Sometimes, when discussing the possible existence of God (or Gods), there is the question: “Where is the evidence God exists?” One problem with that question is that different groups (believers and non-believers) are seeking different kinds of evidence. It’s a bit like how different groups — often the same two groups — get stuck on meanings of the word “theory.”
Evidence can be probative, circumstantial or even merely suggestive. When it comes to the question of God, some require probative evidence to prove God’s existence. Others, believing faith is central to belief, require only circumstantial or suggestive evidence.
Here are some thoughts about evidence I find suggestive.
Have you ever been out on a clear night, far from the city lights, and seen the sky filled with more stars than you can even begin to count? As you stood there gazing upwards, did you feel your heart soar? Did you — maybe for just a moment — find your breath taken away by the sheer size of the universe?
Why do we feel awe? What is that about?
Have you ever listened to a piece of music that reached deep inside you, grabbed your heart and squeezed tears from your eyes? Have you ever found a piece of music so filled with life and joy that you couldn’t not — at the very least — tap out the beat with your fingers or feet?
Why does music move us so? Why is it loved the world over?
Why is music so closely tied to our joys, our sorrows, our struggles, our celebrations and our worship? (As to that last, besides liturgical music, there are school songs, sports songs and even songs about money.)
The universality and power of these things begs explanation.
Many — some require all — of our behaviors have an evolutionary explanation. Our appreciation of human beauty seems well grounded in evolution. Studies show that good genetics correspond with people most consider “beautiful.”
Even the appreciation of land — the good feelings we get from a lush forest or fertile plain — point to evolved understandings long ago encoded in our genes. The tribe can prosper here.
But if you’ve ever stood in the stark, forbidding emptiness of Death Valley and thought, “Wow! This is awesome!” you know that appreciation of the land can be transcendent. I would imagine one gets a similar feeling standing at either of the Earth’s poles or on the top of Mount Everest.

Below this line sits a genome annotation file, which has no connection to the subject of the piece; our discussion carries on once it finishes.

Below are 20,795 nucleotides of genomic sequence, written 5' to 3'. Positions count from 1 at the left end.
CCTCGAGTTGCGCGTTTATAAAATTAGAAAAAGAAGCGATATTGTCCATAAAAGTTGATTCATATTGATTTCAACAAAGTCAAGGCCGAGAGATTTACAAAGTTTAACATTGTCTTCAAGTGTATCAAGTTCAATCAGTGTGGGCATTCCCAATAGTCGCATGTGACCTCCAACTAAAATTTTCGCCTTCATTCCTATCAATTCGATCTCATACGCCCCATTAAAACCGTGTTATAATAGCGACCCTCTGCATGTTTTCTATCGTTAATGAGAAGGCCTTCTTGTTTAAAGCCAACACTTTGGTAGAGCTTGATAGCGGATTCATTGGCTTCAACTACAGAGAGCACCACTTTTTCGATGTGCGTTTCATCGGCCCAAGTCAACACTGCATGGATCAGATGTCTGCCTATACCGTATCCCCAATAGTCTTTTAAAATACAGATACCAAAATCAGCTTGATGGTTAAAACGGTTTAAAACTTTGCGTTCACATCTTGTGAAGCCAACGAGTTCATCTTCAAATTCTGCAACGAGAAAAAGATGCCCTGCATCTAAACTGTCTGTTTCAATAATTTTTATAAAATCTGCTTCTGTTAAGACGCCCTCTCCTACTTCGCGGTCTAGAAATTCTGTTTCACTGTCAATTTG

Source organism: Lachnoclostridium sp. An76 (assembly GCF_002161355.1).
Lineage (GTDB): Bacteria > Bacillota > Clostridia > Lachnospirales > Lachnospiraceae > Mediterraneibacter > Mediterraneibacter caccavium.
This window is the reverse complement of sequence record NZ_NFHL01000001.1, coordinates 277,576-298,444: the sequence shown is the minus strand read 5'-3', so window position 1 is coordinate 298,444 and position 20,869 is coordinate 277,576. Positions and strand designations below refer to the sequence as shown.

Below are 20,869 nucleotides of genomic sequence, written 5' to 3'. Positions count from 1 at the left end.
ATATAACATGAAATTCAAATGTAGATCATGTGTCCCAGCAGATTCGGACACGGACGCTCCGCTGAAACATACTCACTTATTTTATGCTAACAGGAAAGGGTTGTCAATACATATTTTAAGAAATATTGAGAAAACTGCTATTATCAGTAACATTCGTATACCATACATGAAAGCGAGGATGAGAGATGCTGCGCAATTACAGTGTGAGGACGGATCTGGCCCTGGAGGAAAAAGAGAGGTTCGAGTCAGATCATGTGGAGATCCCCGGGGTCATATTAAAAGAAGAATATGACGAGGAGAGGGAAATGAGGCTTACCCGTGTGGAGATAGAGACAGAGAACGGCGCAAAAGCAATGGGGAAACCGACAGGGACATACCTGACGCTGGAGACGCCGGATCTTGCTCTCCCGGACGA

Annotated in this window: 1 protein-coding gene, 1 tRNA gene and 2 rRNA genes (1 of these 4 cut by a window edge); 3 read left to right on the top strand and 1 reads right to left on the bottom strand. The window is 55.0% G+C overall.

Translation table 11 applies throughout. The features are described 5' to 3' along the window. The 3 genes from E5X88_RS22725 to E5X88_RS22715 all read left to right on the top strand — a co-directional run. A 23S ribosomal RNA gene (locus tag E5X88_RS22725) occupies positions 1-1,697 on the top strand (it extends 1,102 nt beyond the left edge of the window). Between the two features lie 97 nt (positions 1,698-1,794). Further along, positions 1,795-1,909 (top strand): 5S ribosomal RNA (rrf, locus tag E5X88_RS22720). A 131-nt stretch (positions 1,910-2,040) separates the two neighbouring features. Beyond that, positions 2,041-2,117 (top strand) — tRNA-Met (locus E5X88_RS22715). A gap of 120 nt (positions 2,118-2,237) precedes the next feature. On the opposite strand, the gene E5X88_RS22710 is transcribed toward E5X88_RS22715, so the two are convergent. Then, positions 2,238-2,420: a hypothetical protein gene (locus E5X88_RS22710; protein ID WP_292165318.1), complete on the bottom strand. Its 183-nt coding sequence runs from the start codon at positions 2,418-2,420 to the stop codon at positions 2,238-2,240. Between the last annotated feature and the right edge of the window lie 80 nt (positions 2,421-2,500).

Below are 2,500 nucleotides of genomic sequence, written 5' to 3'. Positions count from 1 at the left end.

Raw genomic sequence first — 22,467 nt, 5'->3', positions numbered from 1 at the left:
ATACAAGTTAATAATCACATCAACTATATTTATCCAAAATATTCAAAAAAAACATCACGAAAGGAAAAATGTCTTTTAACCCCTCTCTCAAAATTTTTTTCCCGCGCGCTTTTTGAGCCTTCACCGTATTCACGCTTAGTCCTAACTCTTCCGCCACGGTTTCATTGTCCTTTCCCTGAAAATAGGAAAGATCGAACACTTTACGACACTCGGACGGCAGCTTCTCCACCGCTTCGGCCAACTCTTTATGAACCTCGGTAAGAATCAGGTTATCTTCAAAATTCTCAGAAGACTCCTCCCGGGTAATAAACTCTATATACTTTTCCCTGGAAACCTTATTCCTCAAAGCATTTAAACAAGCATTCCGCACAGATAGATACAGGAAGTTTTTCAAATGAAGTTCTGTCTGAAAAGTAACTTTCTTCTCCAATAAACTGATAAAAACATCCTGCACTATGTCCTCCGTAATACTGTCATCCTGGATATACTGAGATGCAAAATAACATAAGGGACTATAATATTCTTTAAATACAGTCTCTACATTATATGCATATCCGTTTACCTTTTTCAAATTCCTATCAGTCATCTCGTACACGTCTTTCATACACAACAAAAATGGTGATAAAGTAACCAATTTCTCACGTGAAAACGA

Why is a beautiful sunset breathtaking? Where is the evolutionary grounding for that? Given predators who hunt at night, given that humans don’t see well in the dark, isn’t fear or insecurity the likely primitive encoding for the coming of night?
Children often need a nightlight; many adults fear the dark. Shouldn’t a sunset seem an ominous omen — not something we watch with such evident pleasure? But crowds gather daily at Mallory Square to festively celebrate and watch the sun set into the Gulf.
Even the sunset seems transcendent.
Awe seems connected with our intellect and our emotions.
It often stems from our understanding. Engineers feel awe when regarding a designed thing that seems to embody all the perfections of elegant design. Those who deeply understand the language of a given art feel awe regarding the works of the truly skilled artists of that art.
Those who love the idea of space and space travel feel the awe of an Apollo or Shuttle launch. One vacation my then girlfriend and I visited “the Cape” and watched a Shuttle launch in their IMAX theater. I was so moved I couldn’t speak for five or so minutes afterwards.
The experience was transcendent. I can only imagine how profoundly affecting seeing the real thing would have been. (Those who have been there almost universally report the sense of awe.)
As humans we conceive of many things that seem absent in the animal kingdom: justice, equality, religion, morality, art, mathematics, science.
Humans question; we alone ask, “Why?”
So perhaps awe is a product of human intellect, a thing we made up.
But why? Those things I listed above can all be seen as useful social tools (although art might be the joker in that deck). Given the conscious awareness of self, extending that to the awareness of other, one can create an account for equality, justice, and morality.
The driving forces behind religion, mathematics and science are too obvious to mention. Their useful value to society is well-established.
Art may be connected to awe; certainly great art can awe us. Perhaps art actually springs from our sense of awe. (Which connects well with my definition of art as an intentional expression of ones interpretation of existence.)
So why can we feel awe? Is it just a product of our intellect? Or is it suggestive there is something very special going on here?
Maybe our ability to feel a sense of awe is a way God says: “Hello, World!”
Life is often recursive. I’m in awe regarding my ability to feel awe.
I leave you with two things I think are totally awesome: